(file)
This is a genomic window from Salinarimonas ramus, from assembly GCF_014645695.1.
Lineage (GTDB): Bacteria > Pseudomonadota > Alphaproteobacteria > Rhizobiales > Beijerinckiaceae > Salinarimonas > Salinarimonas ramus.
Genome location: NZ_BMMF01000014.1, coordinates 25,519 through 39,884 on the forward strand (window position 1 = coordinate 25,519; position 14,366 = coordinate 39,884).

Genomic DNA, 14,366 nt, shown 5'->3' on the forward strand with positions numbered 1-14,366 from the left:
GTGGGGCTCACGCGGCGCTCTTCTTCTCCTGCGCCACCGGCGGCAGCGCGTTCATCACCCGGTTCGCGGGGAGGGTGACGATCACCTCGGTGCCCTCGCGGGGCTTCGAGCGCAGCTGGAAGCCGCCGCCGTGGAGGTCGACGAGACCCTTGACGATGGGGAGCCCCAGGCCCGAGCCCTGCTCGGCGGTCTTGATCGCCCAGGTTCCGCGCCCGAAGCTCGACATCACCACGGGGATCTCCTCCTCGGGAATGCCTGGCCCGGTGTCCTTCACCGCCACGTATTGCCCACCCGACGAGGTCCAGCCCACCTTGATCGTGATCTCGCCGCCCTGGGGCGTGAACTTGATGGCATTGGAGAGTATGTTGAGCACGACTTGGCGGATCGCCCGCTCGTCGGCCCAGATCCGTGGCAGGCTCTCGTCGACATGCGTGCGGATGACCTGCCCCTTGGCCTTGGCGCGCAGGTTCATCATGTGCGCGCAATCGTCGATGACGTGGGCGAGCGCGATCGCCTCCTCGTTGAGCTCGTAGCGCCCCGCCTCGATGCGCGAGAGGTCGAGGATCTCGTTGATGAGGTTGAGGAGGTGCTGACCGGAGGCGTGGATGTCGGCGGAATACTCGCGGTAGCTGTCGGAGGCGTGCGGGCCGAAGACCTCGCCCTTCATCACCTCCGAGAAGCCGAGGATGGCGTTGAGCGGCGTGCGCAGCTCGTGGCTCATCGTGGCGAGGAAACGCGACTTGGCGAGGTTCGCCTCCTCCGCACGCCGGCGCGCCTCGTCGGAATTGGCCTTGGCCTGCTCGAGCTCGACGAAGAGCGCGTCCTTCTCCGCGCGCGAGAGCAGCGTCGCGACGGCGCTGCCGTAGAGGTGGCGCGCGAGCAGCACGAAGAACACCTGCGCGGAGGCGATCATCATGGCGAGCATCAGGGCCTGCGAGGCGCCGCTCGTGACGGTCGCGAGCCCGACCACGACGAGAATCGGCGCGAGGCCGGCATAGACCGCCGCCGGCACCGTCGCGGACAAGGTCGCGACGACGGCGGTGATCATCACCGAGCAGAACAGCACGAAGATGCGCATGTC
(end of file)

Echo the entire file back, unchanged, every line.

This is a genomic window from Salinarimonas ramus, from assembly GCF_014645695.1.
Lineage (GTDB): Bacteria > Pseudomonadota > Alphaproteobacteria > Rhizobiales > Beijerinckiaceae > Salinarimonas > Salinarimonas ramus.
Genome location: NZ_BMMF01000014.1, coordinates 25,519 through 39,884 on the forward strand (window position 1 = coordinate 25,519; position 14,366 = coordinate 39,884).

Genomic DNA, 14,366 nt, shown 5'->3' on the forward strand with positions numbered 1-14,366 from the left:
GTGGGGCTCACGCGGCGCTCTTCTTCTCCTGCGCCACCGGCGGCAGCGCGTTCATCACCCGGTTCGCGGGGAGGGTGACGATCACCTCGGTGCCCTCGCGGGGCTTCGAGCGCAGCTGGAAGCCGCCGCCGTGGAGGTCGACGAGACCCTTGACGATGGGGAGCCCCAGGCCCGAGCCCTGCTCGGCGGTCTTGATCGCCCAGGTTCCGCGCCCGAAGCTCGACATCACCACGGGGATCTCCTCCTCGGGAATGCCTGGCCCGGTGTCCTTCACCGCCACGTATTGCCCACCCGACGAGGTCCAGCCCACCTTGATCGTGATCTCGCCGCCCTGGGGCGTGAACTTGATGGCATTGGAGAGTATGTTGAGCACGACTTGGCGGATCGCCCGCTCGTCGGCCCAGATCCGTGGCAGGCTCTCGTCGACATGCGTGCGGATGACCTGCCCCTTGGCCTTGGCGCGCAGGTTCATCATGTGCGCGCAATCGTCGATGACGTGGGCGAGCGCGATCGCCTCCTCGTTGAGCTCGTAGCGCCCCGCCTCGATGCGCGAGAGGTCGAGGATCTCGTTGATGAGGTTGAGGAGGTGCTGACCGGAGGCGTGGATGTCGGCGGAATACTCGCGGTAGCTGTCGGAGGCGTGCGGGCCGAAGACCTCGCCCTTCATCACCTCCGAGAAGCCGAGGATGGCGTTGAGCGGCGTGCGCAGCTCGTGGCTCATCGTGGCGAGGAAACGCGACTTGGCGAGGTTCGCCTCCTCCGCACGCCGGCGCGCCTCGTCGGAATTGGCCTTGGCCTGCTCGAGCTCGACGAAGAGCGCGTCCTTCTCCGCGCGCGAGAGCAGCGTCGCGACGGCGCTGCCGTAGAGGTGGCGCGCGAGCAGCACGAAGAACACCTGCGCGGAGGCGATCATCATGGCGAGCATCAGGGCCTGCGAGGCGCCGCTCGTGACGGTCGCGAGCCCGACCACGACGAGAATCGGCGCGAGGCCGGCATAGACCGCCGCCGGCACCGTCGCGGACAAGGTCGCGACGACGGCGGTGATCATCACCGAGCAGAACAGCACGAAGATGCGCATGTC